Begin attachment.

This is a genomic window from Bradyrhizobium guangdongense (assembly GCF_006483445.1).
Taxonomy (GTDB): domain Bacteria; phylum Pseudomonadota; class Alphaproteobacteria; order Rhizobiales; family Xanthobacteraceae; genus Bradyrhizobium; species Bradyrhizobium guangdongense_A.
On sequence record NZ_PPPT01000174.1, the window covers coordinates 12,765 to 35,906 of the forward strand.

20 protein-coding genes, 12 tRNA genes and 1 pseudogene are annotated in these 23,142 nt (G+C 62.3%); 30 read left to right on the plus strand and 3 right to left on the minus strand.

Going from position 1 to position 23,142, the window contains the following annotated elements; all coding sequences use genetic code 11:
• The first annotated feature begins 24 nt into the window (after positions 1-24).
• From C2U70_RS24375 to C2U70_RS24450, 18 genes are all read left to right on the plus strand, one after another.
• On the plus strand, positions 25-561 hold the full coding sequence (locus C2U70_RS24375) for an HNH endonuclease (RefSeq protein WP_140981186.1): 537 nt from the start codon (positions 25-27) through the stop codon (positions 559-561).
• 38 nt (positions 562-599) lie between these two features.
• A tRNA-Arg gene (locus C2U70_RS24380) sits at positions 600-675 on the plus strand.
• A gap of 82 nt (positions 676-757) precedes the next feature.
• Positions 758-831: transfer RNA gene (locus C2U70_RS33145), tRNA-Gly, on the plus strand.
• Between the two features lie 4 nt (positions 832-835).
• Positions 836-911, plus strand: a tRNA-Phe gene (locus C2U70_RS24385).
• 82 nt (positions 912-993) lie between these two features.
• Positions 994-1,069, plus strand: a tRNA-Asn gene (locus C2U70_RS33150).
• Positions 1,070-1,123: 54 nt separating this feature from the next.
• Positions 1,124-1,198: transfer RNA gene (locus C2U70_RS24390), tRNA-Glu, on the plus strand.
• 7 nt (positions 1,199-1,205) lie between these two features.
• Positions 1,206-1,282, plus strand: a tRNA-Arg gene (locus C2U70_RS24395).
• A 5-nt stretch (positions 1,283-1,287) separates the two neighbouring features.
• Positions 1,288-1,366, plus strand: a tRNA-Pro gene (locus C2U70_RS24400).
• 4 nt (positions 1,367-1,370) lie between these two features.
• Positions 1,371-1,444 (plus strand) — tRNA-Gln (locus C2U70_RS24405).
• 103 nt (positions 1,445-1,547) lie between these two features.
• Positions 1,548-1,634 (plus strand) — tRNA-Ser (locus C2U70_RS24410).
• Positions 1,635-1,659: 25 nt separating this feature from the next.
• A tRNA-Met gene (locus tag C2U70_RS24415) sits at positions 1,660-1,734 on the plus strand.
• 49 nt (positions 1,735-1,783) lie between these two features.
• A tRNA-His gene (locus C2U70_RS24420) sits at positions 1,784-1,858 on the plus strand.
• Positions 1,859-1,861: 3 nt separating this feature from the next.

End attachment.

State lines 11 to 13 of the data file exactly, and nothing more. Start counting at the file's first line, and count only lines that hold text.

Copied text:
• A gap of 82 nt (positions 676-757) precedes the next feature.
• Positions 758-831: transfer RNA gene (locus C2U70_RS33145), tRNA-Gly, on the plus strand.
• Between the two features lie 4 nt (positions 832-835).